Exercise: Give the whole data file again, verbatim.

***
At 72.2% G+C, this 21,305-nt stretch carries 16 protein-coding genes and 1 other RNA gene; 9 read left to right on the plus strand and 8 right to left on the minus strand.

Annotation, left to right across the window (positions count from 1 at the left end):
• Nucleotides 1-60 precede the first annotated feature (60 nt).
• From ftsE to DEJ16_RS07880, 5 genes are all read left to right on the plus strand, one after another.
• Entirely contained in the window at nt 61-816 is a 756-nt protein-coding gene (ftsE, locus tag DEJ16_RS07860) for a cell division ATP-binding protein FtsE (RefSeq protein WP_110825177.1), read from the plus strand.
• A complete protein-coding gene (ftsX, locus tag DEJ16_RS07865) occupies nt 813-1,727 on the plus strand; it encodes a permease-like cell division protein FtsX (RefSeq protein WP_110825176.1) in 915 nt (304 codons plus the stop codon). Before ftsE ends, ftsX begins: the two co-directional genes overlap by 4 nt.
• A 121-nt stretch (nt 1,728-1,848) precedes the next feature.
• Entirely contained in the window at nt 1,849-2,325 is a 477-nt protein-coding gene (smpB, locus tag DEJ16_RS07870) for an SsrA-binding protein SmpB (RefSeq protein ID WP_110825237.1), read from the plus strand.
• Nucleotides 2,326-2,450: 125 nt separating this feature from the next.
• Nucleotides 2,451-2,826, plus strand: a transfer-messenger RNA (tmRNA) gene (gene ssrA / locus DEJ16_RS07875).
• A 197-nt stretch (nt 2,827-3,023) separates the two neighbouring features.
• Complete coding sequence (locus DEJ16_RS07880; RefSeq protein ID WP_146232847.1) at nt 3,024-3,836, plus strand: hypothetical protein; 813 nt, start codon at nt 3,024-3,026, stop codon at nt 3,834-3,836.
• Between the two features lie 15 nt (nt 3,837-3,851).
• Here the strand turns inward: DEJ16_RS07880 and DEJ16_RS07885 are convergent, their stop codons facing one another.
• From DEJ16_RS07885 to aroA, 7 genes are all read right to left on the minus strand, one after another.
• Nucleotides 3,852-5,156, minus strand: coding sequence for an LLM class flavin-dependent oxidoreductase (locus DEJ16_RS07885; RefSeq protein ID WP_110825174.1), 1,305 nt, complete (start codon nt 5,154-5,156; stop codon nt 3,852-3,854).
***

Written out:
At 72.2% G+C, this 21,305-nt stretch carries 16 protein-coding genes and 1 other RNA gene; 9 read left to right on the plus strand and 8 right to left on the minus strand.

Annotation, left to right across the window (positions count from 1 at the left end):
• Nucleotides 1-60 precede the first annotated feature (60 nt).
• From ftsE to DEJ16_RS07880, 5 genes are all read left to right on the plus strand, one after another.
• Entirely contained in the window at nt 61-816 is a 756-nt protein-coding gene (ftsE, locus tag DEJ16_RS07860) for a cell division ATP-binding protein FtsE (RefSeq protein WP_110825177.1), read from the plus strand.
• A complete protein-coding gene (ftsX, locus tag DEJ16_RS07865) occupies nt 813-1,727 on the plus strand; it encodes a permease-like cell division protein FtsX (RefSeq protein WP_110825176.1) in 915 nt (304 codons plus the stop codon). Before ftsE ends, ftsX begins: the two co-directional genes overlap by 4 nt.
• A 121-nt stretch (nt 1,728-1,848) precedes the next feature.
• Entirely contained in the window at nt 1,849-2,325 is a 477-nt protein-coding gene (smpB, locus tag DEJ16_RS07870) for an SsrA-binding protein SmpB (RefSeq protein ID WP_110825237.1), read from the plus strand.
• Nucleotides 2,326-2,450: 125 nt separating this feature from the next.
• Nucleotides 2,451-2,826, plus strand: a transfer-messenger RNA (tmRNA) gene (gene ssrA / locus DEJ16_RS07875).
• A 197-nt stretch (nt 2,827-3,023) separates the two neighbouring features.
• Complete coding sequence (locus DEJ16_RS07880; RefSeq protein ID WP_146232847.1) at nt 3,024-3,836, plus strand: hypothetical protein; 813 nt, start codon at nt 3,024-3,026, stop codon at nt 3,834-3,836.
• Between the two features lie 15 nt (nt 3,837-3,851).
• Here the strand turns inward: DEJ16_RS07880 and DEJ16_RS07885 are convergent, their stop codons facing one another.
• From DEJ16_RS07885 to aroA, 7 genes are all read right to left on the minus strand, one after another.
• Nucleotides 3,852-5,156, minus strand: coding sequence for an LLM class flavin-dependent oxidoreductase (locus DEJ16_RS07885; RefSeq protein ID WP_110825174.1), 1,305 nt, complete (start codon nt 5,154-5,156; stop codon nt 3,852-3,854).